Buckskin Okeetee Snake

Buckskin Okeetee Snake
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The Buckskin Okeetee comes with brick red saddles sitting on a tan base color. Buckskin Okeetees don’t look much different from the normal Okeetee snake, just that the former doesn’t have the characteristic orange color of the normal Okeetee.

This red Buckskin Okeetees are not definite as there are the black Buckskin Okeetees. For the latter category, their saddles are darker compared to the regular Okeetee. Unlike what you get from Okeetees, the Buckskin could have some spots adorning their backs.

Extreme Okeetee Snake

Extreme Okeetee Snake
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The black bands of the Extreme Okeetee are wider than the normal Okeetee. This may be the only major feature differentiating them from the regular Okeetee. Due to the successive breeding we have seen across generations from breeders, the black bands of the Extreme are almost covering the underlying color. Therefore, you would see an Extreme Okeetee thoroughly dressed in black.

Reverse Okeetee Corn Snake

Reverse Okeetee Corn Snake
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The Reverse Okeetee is a lovely Albino and one of the most intriguing Okeetee corn snake morphs we have seen. The Reverse Okeetee stands out from the traditional Albino corn snake for its Okeeteee pattern. The difference is embellished in the widening bands of the Reverse Okeetee.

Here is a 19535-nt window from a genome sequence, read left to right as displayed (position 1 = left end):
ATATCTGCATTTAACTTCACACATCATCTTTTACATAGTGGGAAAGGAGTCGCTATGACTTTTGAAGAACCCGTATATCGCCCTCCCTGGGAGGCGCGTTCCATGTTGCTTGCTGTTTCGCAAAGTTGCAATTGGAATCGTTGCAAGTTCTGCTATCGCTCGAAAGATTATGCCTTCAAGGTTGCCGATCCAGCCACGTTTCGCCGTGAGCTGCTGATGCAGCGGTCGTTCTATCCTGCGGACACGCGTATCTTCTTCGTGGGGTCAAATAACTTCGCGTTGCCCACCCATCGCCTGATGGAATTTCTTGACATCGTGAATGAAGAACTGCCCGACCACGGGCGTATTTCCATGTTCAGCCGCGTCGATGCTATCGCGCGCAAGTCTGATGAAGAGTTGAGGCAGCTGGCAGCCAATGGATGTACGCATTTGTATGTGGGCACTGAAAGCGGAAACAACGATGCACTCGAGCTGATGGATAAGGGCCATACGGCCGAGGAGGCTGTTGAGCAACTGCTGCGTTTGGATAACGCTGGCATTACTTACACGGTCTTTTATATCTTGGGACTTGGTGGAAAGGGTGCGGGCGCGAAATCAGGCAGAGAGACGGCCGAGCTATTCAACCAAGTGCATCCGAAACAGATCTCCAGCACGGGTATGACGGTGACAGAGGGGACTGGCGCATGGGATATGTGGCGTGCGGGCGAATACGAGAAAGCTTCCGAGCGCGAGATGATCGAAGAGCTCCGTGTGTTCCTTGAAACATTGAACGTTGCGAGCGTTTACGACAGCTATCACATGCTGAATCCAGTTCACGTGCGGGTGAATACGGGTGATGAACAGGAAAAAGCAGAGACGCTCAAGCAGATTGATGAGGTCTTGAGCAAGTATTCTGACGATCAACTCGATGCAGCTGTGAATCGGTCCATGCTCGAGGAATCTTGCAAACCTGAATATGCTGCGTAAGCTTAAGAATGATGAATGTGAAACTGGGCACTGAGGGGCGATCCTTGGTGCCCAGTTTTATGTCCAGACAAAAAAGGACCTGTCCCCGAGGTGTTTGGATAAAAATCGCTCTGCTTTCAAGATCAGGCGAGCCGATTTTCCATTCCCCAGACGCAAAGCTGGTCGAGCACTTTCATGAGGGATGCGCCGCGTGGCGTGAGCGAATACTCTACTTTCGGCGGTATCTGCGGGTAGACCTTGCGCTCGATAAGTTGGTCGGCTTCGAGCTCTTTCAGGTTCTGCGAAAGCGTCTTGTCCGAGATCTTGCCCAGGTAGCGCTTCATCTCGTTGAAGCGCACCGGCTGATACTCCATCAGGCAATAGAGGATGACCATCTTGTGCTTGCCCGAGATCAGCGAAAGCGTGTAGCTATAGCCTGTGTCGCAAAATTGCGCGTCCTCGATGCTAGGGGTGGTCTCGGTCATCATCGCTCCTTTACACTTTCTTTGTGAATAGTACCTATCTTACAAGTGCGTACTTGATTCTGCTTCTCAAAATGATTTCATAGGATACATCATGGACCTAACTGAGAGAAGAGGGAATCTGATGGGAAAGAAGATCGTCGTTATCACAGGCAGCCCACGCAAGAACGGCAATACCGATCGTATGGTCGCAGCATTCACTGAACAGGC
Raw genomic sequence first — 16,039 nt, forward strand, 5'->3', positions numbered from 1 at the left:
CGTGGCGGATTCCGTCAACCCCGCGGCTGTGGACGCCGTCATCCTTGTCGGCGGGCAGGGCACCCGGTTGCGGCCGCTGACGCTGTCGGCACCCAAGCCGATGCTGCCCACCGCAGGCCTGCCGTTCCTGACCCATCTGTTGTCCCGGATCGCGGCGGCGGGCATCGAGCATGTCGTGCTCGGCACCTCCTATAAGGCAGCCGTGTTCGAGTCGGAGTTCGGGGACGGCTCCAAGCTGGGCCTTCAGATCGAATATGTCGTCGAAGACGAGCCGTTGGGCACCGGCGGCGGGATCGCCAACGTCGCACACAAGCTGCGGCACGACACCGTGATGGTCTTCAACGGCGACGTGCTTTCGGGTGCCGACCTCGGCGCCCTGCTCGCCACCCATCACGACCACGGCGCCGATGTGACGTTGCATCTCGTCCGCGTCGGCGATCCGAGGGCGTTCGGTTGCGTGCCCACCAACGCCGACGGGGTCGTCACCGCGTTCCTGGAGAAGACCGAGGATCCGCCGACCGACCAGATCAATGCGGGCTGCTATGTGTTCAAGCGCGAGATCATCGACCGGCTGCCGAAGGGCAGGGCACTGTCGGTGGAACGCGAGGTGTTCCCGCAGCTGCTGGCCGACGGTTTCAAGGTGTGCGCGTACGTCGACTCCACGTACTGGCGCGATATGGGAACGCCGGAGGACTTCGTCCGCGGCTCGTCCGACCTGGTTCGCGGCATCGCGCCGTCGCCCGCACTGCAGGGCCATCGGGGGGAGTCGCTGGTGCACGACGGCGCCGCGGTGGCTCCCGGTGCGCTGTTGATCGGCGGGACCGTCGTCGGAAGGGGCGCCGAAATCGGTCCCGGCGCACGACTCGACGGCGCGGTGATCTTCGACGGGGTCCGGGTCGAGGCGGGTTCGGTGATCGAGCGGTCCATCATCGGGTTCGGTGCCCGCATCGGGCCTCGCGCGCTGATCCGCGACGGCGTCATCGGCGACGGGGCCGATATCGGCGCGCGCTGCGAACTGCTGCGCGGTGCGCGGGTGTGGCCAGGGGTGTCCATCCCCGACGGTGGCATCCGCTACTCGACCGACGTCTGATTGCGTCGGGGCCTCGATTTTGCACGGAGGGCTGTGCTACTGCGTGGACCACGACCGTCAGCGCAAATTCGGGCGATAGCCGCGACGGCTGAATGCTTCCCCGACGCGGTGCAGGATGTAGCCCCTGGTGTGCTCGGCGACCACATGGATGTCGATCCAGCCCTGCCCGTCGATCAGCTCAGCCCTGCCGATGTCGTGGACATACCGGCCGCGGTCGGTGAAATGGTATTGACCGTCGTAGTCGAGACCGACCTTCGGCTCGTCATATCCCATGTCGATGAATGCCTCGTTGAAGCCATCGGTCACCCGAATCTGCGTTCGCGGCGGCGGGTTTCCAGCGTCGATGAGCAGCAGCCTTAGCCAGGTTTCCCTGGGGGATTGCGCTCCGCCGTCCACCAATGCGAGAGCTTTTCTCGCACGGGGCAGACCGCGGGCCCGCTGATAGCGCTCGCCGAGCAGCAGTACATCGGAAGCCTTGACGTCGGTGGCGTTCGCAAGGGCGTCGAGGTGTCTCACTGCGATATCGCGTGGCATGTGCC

For reverse Okeetee corn snakes, their scale color tends to combine white, yellow, orange, and red. When they grow older, the border color varies from light green to white.

Indeed, Reverse Okeetees are selectively bred amelanistic corn snakes. While you may readily mistake these snakes as originating from the Okeetee area, they are bred selectively to enhance their larger pattern bands.

The Reverse Okeetee is mainly active at night and prefers to spend the majority of the day hiding away in burrows or the undercover of loosening tree bark.

Okeetee Tessera Corn Snake

Okeetee Tessera Corn Snake
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The pattern of this morph differs from what you get in your regular snake. Okeetee Tessera has stripes that run along their backs. These stripes are colored in light tan with black bounding it. The patterns along the Okeetee Tessera’s side appear pixelated as they appear intermittently broken.

This corn snake morph’s distinct red color is interrupted at intervals by a yellowish-tan pattern. The Okeetee Tessera is extremely rare, as not many have been bred. Therefore, you can expect to spend a premium on this morph.